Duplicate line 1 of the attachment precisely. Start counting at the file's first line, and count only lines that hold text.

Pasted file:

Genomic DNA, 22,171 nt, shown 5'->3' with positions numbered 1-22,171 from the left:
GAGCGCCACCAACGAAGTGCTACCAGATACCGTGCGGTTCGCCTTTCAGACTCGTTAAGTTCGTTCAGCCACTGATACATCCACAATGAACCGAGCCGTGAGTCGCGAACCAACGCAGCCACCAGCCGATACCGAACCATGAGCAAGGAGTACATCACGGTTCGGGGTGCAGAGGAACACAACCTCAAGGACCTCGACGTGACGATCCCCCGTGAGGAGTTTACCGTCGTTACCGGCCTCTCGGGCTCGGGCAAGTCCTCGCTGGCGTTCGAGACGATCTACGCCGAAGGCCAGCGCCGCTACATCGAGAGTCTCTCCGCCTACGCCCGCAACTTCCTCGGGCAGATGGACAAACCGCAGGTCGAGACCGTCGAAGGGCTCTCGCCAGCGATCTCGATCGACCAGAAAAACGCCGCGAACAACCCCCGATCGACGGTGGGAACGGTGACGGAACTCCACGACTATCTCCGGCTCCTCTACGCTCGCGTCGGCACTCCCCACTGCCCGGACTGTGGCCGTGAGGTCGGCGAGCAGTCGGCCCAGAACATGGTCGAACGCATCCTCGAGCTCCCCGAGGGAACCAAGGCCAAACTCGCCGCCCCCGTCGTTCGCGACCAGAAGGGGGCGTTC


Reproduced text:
Genomic DNA, 22,171 nt, shown 5'->3' with positions numbered 1-22,171 from the left: